CIA drug trafficking: Wikis


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Various sources allege the United States Central Intelligence Agency (CIA) has been involved in several drug trafficking operations. The CIA is accused of working with groups which it knew were involved in drug trafficking, so that these groups would provide them with useful intelligence and material support[1][2].


CIA and Kuomintang (KMT) opium smuggling operations

In order to provide covert funds for the Kuomintang (KMT) forces loyal to Generalissimo Chiang Kai-Shek, who were fighting the Chinese communists under Mao, the CIA helped the KMT smuggle opium from China and Burma to Bangkok, Thailand by providing airplanes owned by one of their front businesses, Air America.[3][4]

Vietnam / Laos / Cambodia

The Central Intelligence Agency was involved in smuggling opium produced in Western Vietnam and Eastern Cambodia to heroin producers in the United States. Agents of the U.S. Government used drug production and trafficking operations to fund covert military activities in Vietnam[5][6][7]. Large amounts of this heroin were sold to U.S. soldiers in Vietnam[8]

The CIA worked in concert with the Corsican crime families, and Laotian drug lords, who assisted the CIA in their fight against communists. One of the CIA's primary contacts was Hmong leader Vang Pao, who was attempting to gain complete control of the local opium trade, and was using the income from this to fight against Laotian and Vietnamese communist forces[9][10].

Soviet Afghanistan

The CIA supported various Afghan drug lords, such as Gulbuddin Hekmatyar, who were fighting against the Soviets[11].

Historian Alfred W. McCoy stated that:[12]

"In most cases, the CIA's role involved various forms of complicity, tolerance or studied ignorance about the trade, not any direct culpability in the actual trafficking ... [t]he CIA did not handle heroin, but it did provide its drug-lord allies with transport, arms, and political protection. In sum, the CIA's role in the Southeast Asian heroin trade involved indirect complicity rather than direct culpability."

Iran Contra Affair

Released on April 13, 1989, the Kerry Committee report concluded that members of the U.S. State Department "who provided support for the Contras were involved in drug trafficking...and elements of the Contras themselves knowingly received financial and material assistance from drug traffickers."

In 1996 Gary Webb wrote a series of articles published in the San Jose Mercury News, which investigated Nicaraguans linked to the CIA-backed Contras who had smuggled cocaine into the U.S. which was then distributed as crack cocaine into Los Angeles and funneled profits to the Contras. The CIA was aware of the cocaine transactions and the large shipments of drugs into the U.S. by the Contra personnel and directly aided drug dealers to raise money for the Contras.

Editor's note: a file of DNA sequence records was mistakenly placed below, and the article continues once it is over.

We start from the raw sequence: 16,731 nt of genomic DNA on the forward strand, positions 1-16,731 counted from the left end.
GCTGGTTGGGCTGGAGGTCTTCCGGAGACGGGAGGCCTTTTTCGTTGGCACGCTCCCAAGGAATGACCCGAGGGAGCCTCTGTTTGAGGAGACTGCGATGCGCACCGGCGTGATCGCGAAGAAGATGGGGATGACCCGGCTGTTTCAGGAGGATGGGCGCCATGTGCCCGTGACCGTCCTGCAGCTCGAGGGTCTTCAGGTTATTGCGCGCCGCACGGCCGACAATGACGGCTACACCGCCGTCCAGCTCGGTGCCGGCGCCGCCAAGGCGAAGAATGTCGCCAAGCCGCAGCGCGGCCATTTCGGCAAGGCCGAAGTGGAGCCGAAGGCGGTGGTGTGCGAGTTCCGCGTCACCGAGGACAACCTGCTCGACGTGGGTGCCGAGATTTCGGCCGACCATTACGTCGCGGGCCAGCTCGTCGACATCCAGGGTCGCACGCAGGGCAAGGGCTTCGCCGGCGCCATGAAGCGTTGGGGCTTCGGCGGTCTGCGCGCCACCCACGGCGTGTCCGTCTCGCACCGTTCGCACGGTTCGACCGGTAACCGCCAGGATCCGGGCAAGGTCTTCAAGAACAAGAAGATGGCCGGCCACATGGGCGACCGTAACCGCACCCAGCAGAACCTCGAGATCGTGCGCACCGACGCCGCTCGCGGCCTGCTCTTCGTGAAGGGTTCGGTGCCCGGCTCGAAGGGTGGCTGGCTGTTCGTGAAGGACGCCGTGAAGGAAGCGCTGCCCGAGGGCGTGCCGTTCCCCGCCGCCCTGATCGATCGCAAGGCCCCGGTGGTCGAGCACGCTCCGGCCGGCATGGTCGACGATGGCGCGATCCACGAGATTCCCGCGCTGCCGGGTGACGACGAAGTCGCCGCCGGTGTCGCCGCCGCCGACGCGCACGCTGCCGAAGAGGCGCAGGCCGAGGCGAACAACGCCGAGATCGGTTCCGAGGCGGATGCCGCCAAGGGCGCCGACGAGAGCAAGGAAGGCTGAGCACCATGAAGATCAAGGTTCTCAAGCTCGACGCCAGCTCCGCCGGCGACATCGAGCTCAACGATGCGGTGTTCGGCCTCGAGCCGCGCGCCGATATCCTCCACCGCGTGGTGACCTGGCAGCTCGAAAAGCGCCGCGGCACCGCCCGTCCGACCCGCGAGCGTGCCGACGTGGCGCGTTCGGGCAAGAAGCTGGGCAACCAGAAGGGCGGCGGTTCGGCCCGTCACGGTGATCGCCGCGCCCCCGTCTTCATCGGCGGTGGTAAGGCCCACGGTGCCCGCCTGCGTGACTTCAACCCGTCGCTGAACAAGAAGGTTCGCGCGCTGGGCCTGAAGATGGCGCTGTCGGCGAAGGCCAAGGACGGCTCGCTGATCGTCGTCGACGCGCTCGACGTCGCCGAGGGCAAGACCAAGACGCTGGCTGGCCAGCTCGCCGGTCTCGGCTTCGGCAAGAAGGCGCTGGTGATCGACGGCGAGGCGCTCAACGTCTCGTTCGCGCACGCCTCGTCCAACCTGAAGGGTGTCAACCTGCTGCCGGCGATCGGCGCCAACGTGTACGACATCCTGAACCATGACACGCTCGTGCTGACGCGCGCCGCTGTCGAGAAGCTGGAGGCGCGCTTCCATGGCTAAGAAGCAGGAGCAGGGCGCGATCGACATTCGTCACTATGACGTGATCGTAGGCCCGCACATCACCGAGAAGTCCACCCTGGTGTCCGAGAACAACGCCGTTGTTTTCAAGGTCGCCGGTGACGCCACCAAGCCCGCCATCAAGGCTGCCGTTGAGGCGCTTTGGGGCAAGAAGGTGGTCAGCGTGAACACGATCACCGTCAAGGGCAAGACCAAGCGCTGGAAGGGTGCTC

In 1996 CIA Director John M. Deutch went to Los Angeles to attempt to refute the allegations raised by the Gary Webb articles, and was famously confronted by former LAPD officer Michael Ruppert, who testified that he had witnessed it occurring.[13]

Venezuelan National Guard Affair

The CIA - in spite of objections from the Drug Enforcement Administration, allowed at least one ton of nearly pure cocaine to be shipped into Miami International Airport. The CIA claimed to have done this as a way of gathering information about Colombian drug cartels. But the cocaine ended up being sold on the street[14].

In November 1996 a Miami jury indicted former Venezuelan anti-narcotics chief and longtime CIA asset, General Ramon Guillen Davila, who was smuggling many tons of cocaine into the United States from a Venezuelan warehouse owned by the CIA. In his trial defense, Guillen claimed that all of his drug smuggling operations were approved by the CIA[15].


In the mid 1980s, the CIA created a unit in Haiti, whose purported purpose was anti-drug activity, but was in reality "used as an instrument of political terror", and was heavily involved in drug trafficking. The members of the unit were known to torture Aristide supporters, and threatened to kill the local head of the DEA. According to one U.S. official, the unit was trafficking drugs and never produced any useful drug intelligence[16].


The U.S. military invasion of Panama in 1989 destroyed large amounts of civilian infrastructure, and took many lives, but failed to capture Manuel Noriega